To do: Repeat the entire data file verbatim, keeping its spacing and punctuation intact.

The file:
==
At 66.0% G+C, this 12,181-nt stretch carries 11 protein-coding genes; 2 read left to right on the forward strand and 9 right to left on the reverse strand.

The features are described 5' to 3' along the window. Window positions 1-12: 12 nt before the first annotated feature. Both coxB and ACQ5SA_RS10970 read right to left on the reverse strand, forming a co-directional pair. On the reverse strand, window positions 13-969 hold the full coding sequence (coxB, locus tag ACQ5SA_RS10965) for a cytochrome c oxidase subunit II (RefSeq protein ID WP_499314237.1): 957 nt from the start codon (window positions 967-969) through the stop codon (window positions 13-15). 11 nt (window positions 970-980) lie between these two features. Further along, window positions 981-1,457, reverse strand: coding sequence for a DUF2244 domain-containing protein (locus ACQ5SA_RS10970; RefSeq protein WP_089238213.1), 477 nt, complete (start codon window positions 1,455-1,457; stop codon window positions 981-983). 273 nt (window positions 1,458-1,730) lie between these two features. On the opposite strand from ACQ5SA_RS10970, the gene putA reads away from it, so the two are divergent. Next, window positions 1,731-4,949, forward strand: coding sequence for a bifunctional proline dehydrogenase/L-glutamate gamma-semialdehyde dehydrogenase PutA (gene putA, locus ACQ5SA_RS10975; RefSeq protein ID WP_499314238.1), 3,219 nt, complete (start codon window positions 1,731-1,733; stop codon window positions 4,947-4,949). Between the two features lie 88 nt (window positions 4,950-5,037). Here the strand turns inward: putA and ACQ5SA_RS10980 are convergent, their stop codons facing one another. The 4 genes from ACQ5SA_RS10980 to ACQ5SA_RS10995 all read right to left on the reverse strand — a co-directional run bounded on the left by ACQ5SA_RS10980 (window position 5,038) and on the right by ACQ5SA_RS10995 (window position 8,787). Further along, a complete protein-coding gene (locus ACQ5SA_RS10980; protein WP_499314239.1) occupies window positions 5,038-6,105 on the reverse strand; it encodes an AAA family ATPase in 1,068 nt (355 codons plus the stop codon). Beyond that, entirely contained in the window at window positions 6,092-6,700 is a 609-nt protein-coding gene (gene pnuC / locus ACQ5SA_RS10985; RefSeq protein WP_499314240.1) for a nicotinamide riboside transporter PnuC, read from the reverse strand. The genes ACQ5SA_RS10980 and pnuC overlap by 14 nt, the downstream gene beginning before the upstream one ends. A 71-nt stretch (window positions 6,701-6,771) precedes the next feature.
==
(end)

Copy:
At 66.0% G+C, this 12,181-nt stretch carries 11 protein-coding genes; 2 read left to right on the forward strand and 9 right to left on the reverse strand.

The features are described 5' to 3' along the window. Window positions 1-12: 12 nt before the first annotated feature. Both coxB and ACQ5SA_RS10970 read right to left on the reverse strand, forming a co-directional pair. On the reverse strand, window positions 13-969 hold the full coding sequence (coxB, locus tag ACQ5SA_RS10965) for a cytochrome c oxidase subunit II (RefSeq protein ID WP_499314237.1): 957 nt from the start codon (window positions 967-969) through the stop codon (window positions 13-15). 11 nt (window positions 970-980) lie between these two features. Further along, window positions 981-1,457, reverse strand: coding sequence for a DUF2244 domain-containing protein (locus ACQ5SA_RS10970; RefSeq protein WP_089238213.1), 477 nt, complete (start codon window positions 1,455-1,457; stop codon window positions 981-983). 273 nt (window positions 1,458-1,730) lie between these two features. On the opposite strand from ACQ5SA_RS10970, the gene putA reads away from it, so the two are divergent. Next, window positions 1,731-4,949, forward strand: coding sequence for a bifunctional proline dehydrogenase/L-glutamate gamma-semialdehyde dehydrogenase PutA (gene putA, locus ACQ5SA_RS10975; RefSeq protein ID WP_499314238.1), 3,219 nt, complete (start codon window positions 1,731-1,733; stop codon window positions 4,947-4,949). Between the two features lie 88 nt (window positions 4,950-5,037). Here the strand turns inward: putA and ACQ5SA_RS10980 are convergent, their stop codons facing one another. The 4 genes from ACQ5SA_RS10980 to ACQ5SA_RS10995 all read right to left on the reverse strand — a co-directional run bounded on the left by ACQ5SA_RS10980 (window position 5,038) and on the right by ACQ5SA_RS10995 (window position 8,787). Further along, a complete protein-coding gene (locus ACQ5SA_RS10980; protein WP_499314239.1) occupies window positions 5,038-6,105 on the reverse strand; it encodes an AAA family ATPase in 1,068 nt (355 codons plus the stop codon). Beyond that, entirely contained in the window at window positions 6,092-6,700 is a 609-nt protein-coding gene (gene pnuC / locus ACQ5SA_RS10985; RefSeq protein WP_499314240.1) for a nicotinamide riboside transporter PnuC, read from the reverse strand. The genes ACQ5SA_RS10980 and pnuC overlap by 14 nt, the downstream gene beginning before the upstream one ends. A 71-nt stretch (window positions 6,701-6,771) precedes the next feature.